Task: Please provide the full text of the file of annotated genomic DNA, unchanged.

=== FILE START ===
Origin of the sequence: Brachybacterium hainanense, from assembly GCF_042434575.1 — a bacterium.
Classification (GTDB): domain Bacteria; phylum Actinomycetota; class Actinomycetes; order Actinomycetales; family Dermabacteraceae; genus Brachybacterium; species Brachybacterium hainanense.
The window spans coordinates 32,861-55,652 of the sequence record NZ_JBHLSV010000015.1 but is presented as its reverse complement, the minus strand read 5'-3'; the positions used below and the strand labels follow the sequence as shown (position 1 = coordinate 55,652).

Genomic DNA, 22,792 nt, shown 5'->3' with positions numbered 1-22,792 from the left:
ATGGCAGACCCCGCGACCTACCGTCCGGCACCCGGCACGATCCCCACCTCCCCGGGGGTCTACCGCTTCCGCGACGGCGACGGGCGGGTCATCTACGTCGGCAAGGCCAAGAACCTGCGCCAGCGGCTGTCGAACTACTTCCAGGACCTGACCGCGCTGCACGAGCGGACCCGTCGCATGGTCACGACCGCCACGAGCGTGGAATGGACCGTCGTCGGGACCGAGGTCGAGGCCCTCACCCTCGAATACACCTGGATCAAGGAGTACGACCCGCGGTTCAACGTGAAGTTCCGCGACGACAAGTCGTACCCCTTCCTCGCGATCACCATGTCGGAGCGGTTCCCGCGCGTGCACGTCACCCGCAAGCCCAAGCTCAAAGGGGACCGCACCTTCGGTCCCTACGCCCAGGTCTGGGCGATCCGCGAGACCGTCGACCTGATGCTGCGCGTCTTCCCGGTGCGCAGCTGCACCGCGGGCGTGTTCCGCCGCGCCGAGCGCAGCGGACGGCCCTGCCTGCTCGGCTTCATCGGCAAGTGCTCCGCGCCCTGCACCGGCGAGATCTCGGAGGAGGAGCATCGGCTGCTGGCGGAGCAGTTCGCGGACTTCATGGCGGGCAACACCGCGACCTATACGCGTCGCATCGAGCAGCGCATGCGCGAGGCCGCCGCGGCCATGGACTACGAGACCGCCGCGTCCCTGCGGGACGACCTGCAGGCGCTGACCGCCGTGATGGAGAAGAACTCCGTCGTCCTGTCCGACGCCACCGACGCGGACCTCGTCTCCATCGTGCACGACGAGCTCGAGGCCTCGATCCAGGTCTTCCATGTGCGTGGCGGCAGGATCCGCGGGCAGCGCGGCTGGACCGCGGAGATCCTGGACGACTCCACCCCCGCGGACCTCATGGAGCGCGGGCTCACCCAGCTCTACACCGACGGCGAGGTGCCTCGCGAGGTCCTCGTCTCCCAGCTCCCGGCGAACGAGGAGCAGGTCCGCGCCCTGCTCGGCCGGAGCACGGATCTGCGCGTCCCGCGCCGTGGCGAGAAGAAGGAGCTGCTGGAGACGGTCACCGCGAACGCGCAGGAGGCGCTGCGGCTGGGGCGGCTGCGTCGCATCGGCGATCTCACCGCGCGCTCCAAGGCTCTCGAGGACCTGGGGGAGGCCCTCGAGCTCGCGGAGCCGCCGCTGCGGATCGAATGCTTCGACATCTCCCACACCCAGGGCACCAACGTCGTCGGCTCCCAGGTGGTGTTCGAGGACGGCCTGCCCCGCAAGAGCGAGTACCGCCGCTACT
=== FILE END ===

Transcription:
Origin of the sequence: Brachybacterium hainanense, from assembly GCF_042434575.1 — a bacterium.
Classification (GTDB): domain Bacteria; phylum Actinomycetota; class Actinomycetes; order Actinomycetales; family Dermabacteraceae; genus Brachybacterium; species Brachybacterium hainanense.
The window spans coordinates 32,861-55,652 of the sequence record NZ_JBHLSV010000015.1 but is presented as its reverse complement, the minus strand read 5'-3'; the positions used below and the strand labels follow the sequence as shown (position 1 = coordinate 55,652).

Genomic DNA, 22,792 nt, shown 5'->3' with positions numbered 1-22,792 from the left:
ATGGCAGACCCCGCGACCTACCGTCCGGCACCCGGCACGATCCCCACCTCCCCGGGGGTCTACCGCTTCCGCGACGGCGACGGGCGGGTCATCTACGTCGGCAAGGCCAAGAACCTGCGCCAGCGGCTGTCGAACTACTTCCAGGACCTGACCGCGCTGCACGAGCGGACCCGTCGCATGGTCACGACCGCCACGAGCGTGGAATGGACCGTCGTCGGGACCGAGGTCGAGGCCCTCACCCTCGAATACACCTGGATCAAGGAGTACGACCCGCGGTTCAACGTGAAGTTCCGCGACGACAAGTCGTACCCCTTCCTCGCGATCACCATGTCGGAGCGGTTCCCGCGCGTGCACGTCACCCGCAAGCCCAAGCTCAAAGGGGACCGCACCTTCGGTCCCTACGCCCAGGTCTGGGCGATCCGCGAGACCGTCGACCTGATGCTGCGCGTCTTCCCGGTGCGCAGCTGCACCGCGGGCGTGTTCCGCCGCGCCGAGCGCAGCGGACGGCCCTGCCTGCTCGGCTTCATCGGCAAGTGCTCCGCGCCCTGCACCGGCGAGATCTCGGAGGAGGAGCATCGGCTGCTGGCGGAGCAGTTCGCGGACTTCATGGCGGGCAACACCGCGACCTATACGCGTCGCATCGAGCAGCGCATGCGCGAGGCCGCCGCGGCCATGGACTACGAGACCGCCGCGTCCCTGCGGGACGACCTGCAGGCGCTGACCGCCGTGATGGAGAAGAACTCCGTCGTCCTGTCCGACGCCACCGACGCGGACCTCGTCTCCATCGTGCACGACGAGCTCGAGGCCTCGATCCAGGTCTTCCATGTGCGTGGCGGCAGGATCCGCGGGCAGCGCGGCTGGACCGCGGAGATCCTGGACGACTCCACCCCCGCGGACCTCATGGAGCGCGGGCTCACCCAGCTCTACACCGACGGCGAGGTGCCTCGCGAGGTCCTCGTCTCCCAGCTCCCGGCGAACGAGGAGCAGGTCCGCGCCCTGCTCGGCCGGAGCACGGATCTGCGCGTCCCGCGCCGTGGCGAGAAGAAGGAGCTGCTGGAGACGGTCACCGCGAACGCGCAGGAGGCGCTGCGGCTGGGGCGGCTGCGTCGCATCGGCGATCTCACCGCGCGCTCCAAGGCTCTCGAGGACCTGGGGGAGGCCCTCGAGCTCGCGGAGCCGCCGCTGCGGATCGAATGCTTCGACATCTCCCACACCCAGGGCACCAACGTCGTCGGCTCCCAGGTGGTGTTCGAGGACGGCCTGCCCCGCAAGAGCGAGTACCGCCGCTACT